Some issues on Conceptual Modeling and Big Data

Some issues on Conceptual Modeling and Big Data
Some issues on Conceptual Modeling
and NoSQL/Big Data
Tok Wang Ling
National University of Singapore
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Database Models
• File system - field, record, fixed length record
• Hierarchical Model (IMS) - fixed length record, tree structure
• Network Model (IDMS) - field, fixed length record; owner,
member, set (circular linked list)
• Relational Model - fixed length, normal forms based on FD & MVD
– Nested Relation
• Entity-Relationship Approach - for conceptual database design
• Object-Oriented (OO) Data Model – object, object ID, class
hierarchy, inheritance, method, …
• Object Relational Data Model
• Deductive and Object-Oriented (DOOD) – deductive OO rules
• Semi-structured Data Model (XML data) – hierarchical structure
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Some problems in Relational Model
• Use FDs and MVDs, but no concept on relationship
 FDs and MVDs are not relationships, they are integrity constraints
• Normal forms are to remove redundancies and to reduce
updating anomalies.
• Does redundancy definitely incur updating anomalies?
Not always!
– E.g. supply (S#, Sname, P#, Pname, price)
has redundant information on Sname and Pname, but it does not suffer from updating
anomalies as we don’t change Sname and Pname of suppliers and parts, resp.
– Concepts: Strong FD, Strong MVD, Strong relationship.
– E.g. In an invoice of a purchase order, we add the product name, price of product,
and total amount of the invoice. These are redundant, but they don’t incur updating
anomalies we don’t change the invoice. Better!
 Adding redundancy for physical database design may not incur
updating anomalies and instead may improve performance
significantly.
 Normal form relations may be bad for the performance of some
applications. Any theory?
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Some problems in Relational Model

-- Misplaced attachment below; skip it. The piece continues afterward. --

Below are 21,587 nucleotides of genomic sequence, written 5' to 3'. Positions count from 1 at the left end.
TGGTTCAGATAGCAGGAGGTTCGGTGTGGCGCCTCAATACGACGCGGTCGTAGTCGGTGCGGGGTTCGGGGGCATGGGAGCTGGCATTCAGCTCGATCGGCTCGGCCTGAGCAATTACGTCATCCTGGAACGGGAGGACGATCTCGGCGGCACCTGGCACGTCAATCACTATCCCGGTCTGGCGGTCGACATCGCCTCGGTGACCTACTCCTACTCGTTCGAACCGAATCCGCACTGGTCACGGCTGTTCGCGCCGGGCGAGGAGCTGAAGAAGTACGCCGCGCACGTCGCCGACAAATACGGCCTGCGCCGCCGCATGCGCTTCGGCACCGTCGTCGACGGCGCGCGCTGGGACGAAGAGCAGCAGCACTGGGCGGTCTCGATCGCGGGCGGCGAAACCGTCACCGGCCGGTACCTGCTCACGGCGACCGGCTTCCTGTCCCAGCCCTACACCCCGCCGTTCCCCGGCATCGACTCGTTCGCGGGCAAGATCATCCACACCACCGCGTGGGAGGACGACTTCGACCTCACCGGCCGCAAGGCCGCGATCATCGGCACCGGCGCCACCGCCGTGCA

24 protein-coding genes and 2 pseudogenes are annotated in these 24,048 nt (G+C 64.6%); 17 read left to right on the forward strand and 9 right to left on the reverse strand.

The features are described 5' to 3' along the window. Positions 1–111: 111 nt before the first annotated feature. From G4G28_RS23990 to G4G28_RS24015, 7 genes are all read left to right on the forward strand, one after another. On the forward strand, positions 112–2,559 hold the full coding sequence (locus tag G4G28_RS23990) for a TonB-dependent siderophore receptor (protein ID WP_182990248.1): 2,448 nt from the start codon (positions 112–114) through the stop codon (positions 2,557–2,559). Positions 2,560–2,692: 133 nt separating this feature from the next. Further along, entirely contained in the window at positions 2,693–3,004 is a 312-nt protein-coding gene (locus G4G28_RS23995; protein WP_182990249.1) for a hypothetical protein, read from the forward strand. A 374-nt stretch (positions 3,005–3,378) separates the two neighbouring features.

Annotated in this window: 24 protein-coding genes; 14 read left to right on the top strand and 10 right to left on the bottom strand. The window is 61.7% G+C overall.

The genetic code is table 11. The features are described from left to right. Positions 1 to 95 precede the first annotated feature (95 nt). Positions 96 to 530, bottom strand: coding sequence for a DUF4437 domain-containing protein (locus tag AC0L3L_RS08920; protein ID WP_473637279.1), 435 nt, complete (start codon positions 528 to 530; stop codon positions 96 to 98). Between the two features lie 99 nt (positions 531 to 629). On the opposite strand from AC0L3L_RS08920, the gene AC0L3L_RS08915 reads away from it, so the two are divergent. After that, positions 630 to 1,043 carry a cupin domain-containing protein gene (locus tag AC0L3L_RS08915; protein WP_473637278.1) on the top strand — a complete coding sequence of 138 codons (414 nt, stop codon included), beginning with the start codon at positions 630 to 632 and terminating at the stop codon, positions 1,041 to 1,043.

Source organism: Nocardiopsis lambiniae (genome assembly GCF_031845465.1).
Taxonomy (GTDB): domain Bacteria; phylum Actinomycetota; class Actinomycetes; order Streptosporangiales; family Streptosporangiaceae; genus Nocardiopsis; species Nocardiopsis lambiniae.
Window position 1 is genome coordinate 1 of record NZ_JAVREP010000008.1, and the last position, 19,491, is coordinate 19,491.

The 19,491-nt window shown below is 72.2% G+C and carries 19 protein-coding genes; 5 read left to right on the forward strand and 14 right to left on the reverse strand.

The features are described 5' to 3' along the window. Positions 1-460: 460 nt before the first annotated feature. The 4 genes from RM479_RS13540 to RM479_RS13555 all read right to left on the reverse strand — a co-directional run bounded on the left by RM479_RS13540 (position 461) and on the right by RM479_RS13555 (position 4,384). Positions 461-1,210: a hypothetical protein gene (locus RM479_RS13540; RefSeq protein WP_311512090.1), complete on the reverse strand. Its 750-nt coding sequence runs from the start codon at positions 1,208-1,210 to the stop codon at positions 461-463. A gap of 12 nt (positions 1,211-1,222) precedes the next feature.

• RDBMS cannot handle multi-valued attributes and composite
attributes efficiently.
E.g. Nested relation:
employee (e#, name, sex, dob, hobby*,
qual (degree, university, year )* )
To store employee information, we need 3 normal form
relations. To get information of an employee, we need to join
the 3 relations, very inefficient and slow.
Normal form relations are not efficient for storing
and processing multi-valued attributes; nested
relation/OO storage is better.
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Some problems in Relational Model
• RDBMS join operation is very expensive.
• SQL is not useful for many applications
• SQL is a declarative language which operates on a
set of tuples at a time basis.
MapReduce is an imperative language which operates a
record at a time basis. Good for some applications.
• ACID (Atomicity, Consistency, Isolation, Durability)
is to sure consistency of data.
Overhead for enforcing ACID is very high and may not be
necessary for many applications (such as large data
volume applications which don’t update the data).
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NoSQL
NoSQL (not only SQL? no join?) databases are categorized
according to the way they store the data.
4 major categories for NoSQL databases:
1)
Key-value stores
 Each data/object is stored, indexed, and accessed using a key.
Data can be structured or semi-structured or unstructured.
 E.g. Tables: Customer and Orders
Notes. Tag name: value. Can have different tag names for
different tuples, semi-structured or unstructured.
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NoSQL
2) Wide-Column stores (Column-oriented stores)
 Contain extendable columns of closely related data,
 E.g. Bigtable
– Bigtable is a spare, distributed, persistent multi-dimensional sorted map.
– The map is indexed by a row key, column key, and a timestamp; each
value is the map is an un-interpreted array of bytes.
(row-key, column-key, time) -> string
– The row key value is a reversed url.
– Bigtable maintains data in lexicographic order by row key. So webpages in
the same domain are grouped together into contiguous rows.
– Column keys are grouped into sets called column families, which form
the basic unit of access control.
– A column key is named using the syntax: family:qualifier